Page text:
I've not blogged in quite a few days, primarily because I've been hoping to craft something intricate, beautiful, and thought-provoking. However, after so many days passing and still lacking an opus, I sit here tonight simply looking to air out my mind. The cobwebs in the corners of my brain that I try to avoid at all costs need a little attention. It has been one of those days that has probed beneath the facade of what I wish I was and has revealed a little more of who I actually am. Not always an encouraging experience. But most certainly a healthy one.
Perhaps illumination occured last night after a great evening spent with an good friend. We discussed many of the things with which I have been wrestling today, touching on topics such as the state of the contemporary church and briefly, but more relevantly, on the state of those filling the pews on Sunday morning. As I sat through services this morning, that conversation came to mind, sparking a very introspective look at who I am as a believer. A stock-taking of what fruit I am producing as a self-proclaimed Christian. Sadly, it did not take long to realize the dismal reality. And while I recognize that no Christian - no matter how seasoned or mature - will lead a spotless life, there are certain foundational principles and behaviors that have no place in a Christ-follower's walk. Yet there sat I in the house of worship, drenched in the unconfessed guilt and wretchedness of my self-righteousness. The realization of one's own depravity, or propensity toward it, is sobering and humbling. To sit in the house of God, to publicly claim the name of Christ while living in unrepentent carnality goes against every fiber of authentic Christianity. Sadly so many times, so many sunday mornings, I would sit and pass judgment on those I knew or suspected were living double lives. And now, I have finally had the blinders removed to see quite clearly that I am among the chiefest of them.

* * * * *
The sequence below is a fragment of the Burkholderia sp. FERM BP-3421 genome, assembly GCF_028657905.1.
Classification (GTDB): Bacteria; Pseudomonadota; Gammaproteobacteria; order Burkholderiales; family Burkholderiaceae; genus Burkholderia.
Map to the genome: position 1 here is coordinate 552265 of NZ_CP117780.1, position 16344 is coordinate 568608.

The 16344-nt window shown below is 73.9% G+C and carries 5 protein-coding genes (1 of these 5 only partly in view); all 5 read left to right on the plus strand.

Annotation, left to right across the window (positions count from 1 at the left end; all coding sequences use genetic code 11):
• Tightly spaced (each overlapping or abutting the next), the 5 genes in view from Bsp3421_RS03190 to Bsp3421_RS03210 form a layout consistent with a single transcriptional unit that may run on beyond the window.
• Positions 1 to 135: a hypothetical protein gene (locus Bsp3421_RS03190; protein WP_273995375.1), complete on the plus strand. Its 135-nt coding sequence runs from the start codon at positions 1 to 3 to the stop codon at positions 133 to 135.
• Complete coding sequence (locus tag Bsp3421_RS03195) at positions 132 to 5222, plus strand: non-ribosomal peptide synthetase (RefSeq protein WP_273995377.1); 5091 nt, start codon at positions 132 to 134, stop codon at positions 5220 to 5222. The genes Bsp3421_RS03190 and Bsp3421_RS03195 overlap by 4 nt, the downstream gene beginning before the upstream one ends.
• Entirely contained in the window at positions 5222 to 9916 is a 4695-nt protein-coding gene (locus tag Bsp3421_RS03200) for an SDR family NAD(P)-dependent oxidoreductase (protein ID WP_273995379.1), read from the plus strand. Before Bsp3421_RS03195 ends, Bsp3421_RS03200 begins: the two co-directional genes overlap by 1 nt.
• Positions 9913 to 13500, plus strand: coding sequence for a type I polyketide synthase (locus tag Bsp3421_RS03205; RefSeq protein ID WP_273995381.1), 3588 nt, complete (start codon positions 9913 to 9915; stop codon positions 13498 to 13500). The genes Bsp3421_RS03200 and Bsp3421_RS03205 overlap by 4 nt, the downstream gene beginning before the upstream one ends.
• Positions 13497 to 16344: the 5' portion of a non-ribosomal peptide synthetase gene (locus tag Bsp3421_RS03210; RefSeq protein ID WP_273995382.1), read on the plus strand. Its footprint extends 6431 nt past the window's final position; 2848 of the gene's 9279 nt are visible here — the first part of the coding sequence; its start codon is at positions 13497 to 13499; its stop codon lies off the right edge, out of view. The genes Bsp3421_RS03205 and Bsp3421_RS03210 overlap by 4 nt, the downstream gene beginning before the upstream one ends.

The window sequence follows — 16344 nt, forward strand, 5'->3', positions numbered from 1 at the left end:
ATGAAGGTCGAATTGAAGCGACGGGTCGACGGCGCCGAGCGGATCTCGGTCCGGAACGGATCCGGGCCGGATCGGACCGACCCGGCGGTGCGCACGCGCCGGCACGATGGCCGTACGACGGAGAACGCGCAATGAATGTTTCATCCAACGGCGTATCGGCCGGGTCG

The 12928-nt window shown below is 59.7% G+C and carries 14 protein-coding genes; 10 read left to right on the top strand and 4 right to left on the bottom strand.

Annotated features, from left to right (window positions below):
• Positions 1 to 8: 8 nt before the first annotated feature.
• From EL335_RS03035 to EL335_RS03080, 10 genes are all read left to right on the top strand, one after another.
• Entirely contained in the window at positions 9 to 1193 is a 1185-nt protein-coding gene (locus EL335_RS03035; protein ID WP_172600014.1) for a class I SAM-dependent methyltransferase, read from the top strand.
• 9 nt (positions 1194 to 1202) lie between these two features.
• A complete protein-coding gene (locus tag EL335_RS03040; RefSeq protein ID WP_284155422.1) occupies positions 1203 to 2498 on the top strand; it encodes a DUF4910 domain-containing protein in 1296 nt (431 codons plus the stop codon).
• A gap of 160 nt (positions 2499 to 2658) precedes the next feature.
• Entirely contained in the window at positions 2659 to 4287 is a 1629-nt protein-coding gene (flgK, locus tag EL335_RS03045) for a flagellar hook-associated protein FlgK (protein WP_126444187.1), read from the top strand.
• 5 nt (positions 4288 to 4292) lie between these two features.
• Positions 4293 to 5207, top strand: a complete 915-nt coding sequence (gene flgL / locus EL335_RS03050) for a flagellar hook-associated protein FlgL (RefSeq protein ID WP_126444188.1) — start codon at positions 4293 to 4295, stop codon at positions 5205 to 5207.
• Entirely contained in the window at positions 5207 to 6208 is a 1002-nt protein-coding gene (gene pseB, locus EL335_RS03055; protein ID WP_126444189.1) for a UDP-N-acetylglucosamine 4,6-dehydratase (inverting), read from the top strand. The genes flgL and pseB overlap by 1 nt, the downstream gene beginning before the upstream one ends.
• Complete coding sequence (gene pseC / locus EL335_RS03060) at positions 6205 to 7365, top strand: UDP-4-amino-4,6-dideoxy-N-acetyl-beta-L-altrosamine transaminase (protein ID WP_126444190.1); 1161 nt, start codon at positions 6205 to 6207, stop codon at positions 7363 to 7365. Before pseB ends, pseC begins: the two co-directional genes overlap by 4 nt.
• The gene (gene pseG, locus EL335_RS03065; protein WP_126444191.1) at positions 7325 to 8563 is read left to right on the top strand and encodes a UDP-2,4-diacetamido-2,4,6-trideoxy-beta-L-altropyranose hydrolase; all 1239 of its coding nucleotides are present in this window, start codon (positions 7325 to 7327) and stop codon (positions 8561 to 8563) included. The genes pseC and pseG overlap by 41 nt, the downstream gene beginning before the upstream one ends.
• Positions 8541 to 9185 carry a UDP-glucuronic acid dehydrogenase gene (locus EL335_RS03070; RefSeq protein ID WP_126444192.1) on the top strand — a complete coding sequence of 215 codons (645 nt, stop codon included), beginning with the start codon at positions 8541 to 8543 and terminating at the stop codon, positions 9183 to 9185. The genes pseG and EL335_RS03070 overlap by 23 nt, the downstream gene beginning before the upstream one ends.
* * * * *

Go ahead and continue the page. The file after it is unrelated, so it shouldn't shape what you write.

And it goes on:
I'm not writing this for shock or to generate some sort of good will. I write this to encourage those that share my beliefs to examine themselves. Christianity is not merely a peripheral activity to fill in the cracks of our lives. Christianity is our lives. Everything else is secondary. I pray that God allows me the strength and the focus to seek growth and authenticity in my walk with him. And also the fortitude to deal with my shortcomings and harbored sins. Why be a Christian and not take it seriously? What could possibly be the point? Straddling the fence is no different than being on the wrong side of it. Christianity has to mean something, it has to be taken seriously. Otherwise it becomes no more than an extra, weekend activity.